I absolutely love getting up at 6am. I’ve been doing it for some years now.I started doing it a few years ago when I went back to work in order to fit in some housework in the mornings, just an hour, so I didn’t have huge piles to do over the weekend so I could relax. In the summer months I get up @5am. I use this time for “me” time. No one asking me where anything is etc, just me & my digs & the amazing, stunning early sunshine. I cannot compare this truly peaceful way of starting my day to when I was boozing. I actually went through hell and I never want to go there again. I truly believe that I am worth more than that xxx

  7. Untipsyteacher 9 years ago

    Those are great tips!
    I love getting away for awhile by myself when there is a big bunch of people!
    I am only going to be with family who will not be drinking much.
    Sounds like lovely, crazy fun!
    Happy Easter!

  8. Switchedon 9 years ago

    Oh, all the best for that @Mrs-D – it is a bit tough when we are the only ones not drinking – I was going to write “odd ones out” but I think we are the ones who “get it” – not the “odd” ones. Anyway, I have this on a mini scale in my family about every couple of weeks when we get together. Hard to swim against the tide sometimes but so worth it overall. Have a lovely holiday with your lovely family. Enjoy the 6am peace and clear head. x

  9. elhall 9 years ago

    I’m only 24 days in and haven’t had to deal with a big group yet. My husband drinks (two or three nights a week), however, and the way I’ve dealt with that so far is occasionally crying and burying my head in a book. Probably less than half the nights he’s been drinking I feel generally okay with it. After being drinking buddies for 20 years it’s a huge change. Last night we admitted that we don’t know how to be around each other right now. I hope this gets better.

  10. pinky 9 years ago

    Thanks Mrs. D., I can totally relate. Seems every social event these days involves lots of alcohol. Yesterday I played golf with my cousin and her partner (both big drinkers), and she told me about her brother who is in deep trouble with booze. Like the really low rock bottom kind. All the while she was telling me this she was guzzling gin and tonics and getting drunker and drunker. Her partner got so smashed that every second word began with ‘f’, and my husband happily drank along with them. When I got home, I walked the dog, made a cup of tea, and wrote long hand for a while. It was a very peaceful, happy place, and I was actually able to be ‘in the moment’ as they say. I’m of two minds about it – on the one hand I feel sorry for people who get drunk all the time. On the other hand, like you, sometimes I take every drink they imbibe as a personal insult. What a strange and confusing journey this is. Glad you’re all here . . .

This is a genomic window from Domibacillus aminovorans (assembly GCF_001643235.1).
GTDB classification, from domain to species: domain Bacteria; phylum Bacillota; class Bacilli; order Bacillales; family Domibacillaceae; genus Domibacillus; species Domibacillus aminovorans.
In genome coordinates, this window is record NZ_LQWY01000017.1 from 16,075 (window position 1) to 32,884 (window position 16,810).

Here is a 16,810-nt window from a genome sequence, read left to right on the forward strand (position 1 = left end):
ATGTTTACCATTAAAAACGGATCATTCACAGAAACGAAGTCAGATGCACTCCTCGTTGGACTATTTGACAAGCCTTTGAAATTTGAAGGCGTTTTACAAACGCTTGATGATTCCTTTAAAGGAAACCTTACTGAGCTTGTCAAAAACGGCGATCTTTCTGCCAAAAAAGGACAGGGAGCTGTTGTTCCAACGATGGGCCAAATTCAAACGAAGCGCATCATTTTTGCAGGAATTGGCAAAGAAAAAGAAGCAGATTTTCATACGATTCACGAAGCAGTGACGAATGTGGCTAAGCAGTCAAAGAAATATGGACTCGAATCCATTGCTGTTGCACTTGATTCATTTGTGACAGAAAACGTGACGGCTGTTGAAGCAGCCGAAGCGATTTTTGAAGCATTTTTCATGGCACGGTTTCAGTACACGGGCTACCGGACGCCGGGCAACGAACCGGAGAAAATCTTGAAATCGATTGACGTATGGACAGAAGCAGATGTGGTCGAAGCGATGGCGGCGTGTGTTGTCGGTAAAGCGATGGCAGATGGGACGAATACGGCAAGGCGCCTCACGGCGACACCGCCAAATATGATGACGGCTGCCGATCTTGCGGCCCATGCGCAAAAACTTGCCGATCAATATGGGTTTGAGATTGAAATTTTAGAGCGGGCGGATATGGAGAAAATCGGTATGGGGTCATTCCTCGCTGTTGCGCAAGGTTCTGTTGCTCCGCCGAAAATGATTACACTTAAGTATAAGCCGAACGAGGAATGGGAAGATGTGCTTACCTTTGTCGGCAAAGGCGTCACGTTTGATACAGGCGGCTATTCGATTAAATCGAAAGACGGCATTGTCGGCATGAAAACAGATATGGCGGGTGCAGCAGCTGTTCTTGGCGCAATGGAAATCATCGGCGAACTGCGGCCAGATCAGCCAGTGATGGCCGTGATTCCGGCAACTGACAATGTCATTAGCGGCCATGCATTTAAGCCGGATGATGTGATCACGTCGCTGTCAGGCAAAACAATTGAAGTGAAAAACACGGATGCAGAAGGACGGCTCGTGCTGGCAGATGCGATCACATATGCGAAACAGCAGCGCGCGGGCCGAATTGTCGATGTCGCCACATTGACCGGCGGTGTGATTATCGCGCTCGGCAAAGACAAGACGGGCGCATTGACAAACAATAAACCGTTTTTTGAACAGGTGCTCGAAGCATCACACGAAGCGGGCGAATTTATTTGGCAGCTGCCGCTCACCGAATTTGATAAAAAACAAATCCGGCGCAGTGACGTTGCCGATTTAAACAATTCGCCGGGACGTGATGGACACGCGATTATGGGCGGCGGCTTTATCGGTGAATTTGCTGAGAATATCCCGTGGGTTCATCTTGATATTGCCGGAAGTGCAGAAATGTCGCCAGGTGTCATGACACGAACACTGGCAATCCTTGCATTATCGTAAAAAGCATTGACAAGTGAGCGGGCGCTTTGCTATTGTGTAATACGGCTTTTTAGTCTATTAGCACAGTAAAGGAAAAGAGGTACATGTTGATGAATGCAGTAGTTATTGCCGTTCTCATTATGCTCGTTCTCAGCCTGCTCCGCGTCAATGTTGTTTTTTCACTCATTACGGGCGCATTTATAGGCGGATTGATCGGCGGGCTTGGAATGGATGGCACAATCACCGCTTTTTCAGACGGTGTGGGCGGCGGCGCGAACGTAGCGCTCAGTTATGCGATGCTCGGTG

11. soberlynn 9 years ago

    A tree house? A f**king tree house for early morning meditations??? That alone has to be worth the trip!!

    • morgan 9 years ago

      I would just fall out of it & a huge drama would be created. I am a total clutz in the mornings

  12. hangoverfree 9 years ago

    ‘There is no doubt in my mind that things needed to change for me’. I wrote almost the EXACT same thing in my blog post yesterday Mrs D!! ( Have a lovely time and I hear you on the sugar thing!! 🙂 xx

  13. Rosieoutlook 9 years ago

    Thanks Lotta. I know I over think the ‘What If’s………. before I head out to catch up with my darling family and friends. After 8 months I still am very conscious
    of being different from them with how I see my relationship with alcohol. It does suck I’m not a normie. But really I should of known from my family history, it was never going to be a long, lasting love affair. I am so glad I ended it when I did and now it’s a matter of getting comfortable within my own skin. Thanks for sharing your thoughts with us all. It helps to picture someone else going through a scenario, before I do. So then I can recall your tips when I need them. Have a fab family break. Xx

  14. ylang-ylang 9 years ago

    Honestly I don’t know how so many of you do these huge family weekends/holidays. I look on in amazement. I have no real sense of family (apart from my little family of me, kids, dogs and cats) and would not even know where to start in navigating my way around this. Good luck and have fun. May the force be with you 🙂

  15. joseph wala 9 years ago

    Sorry, enjoy ur holiday, no much pressure for me here in nigeria, hardly celebrate ester even with the National holidays.

  16. Anonymous 9 years ago

    How can I subscribe to this blog

    • Anonymous 9 years ago

      Just found you, thank you so much as my journey has just begun and I know I’m going to need you.

  17. Tryingagain2505 9 years ago

    Sounds like bliss & a lot of fab strategy ideas, thank you

    Have an amazing holiday x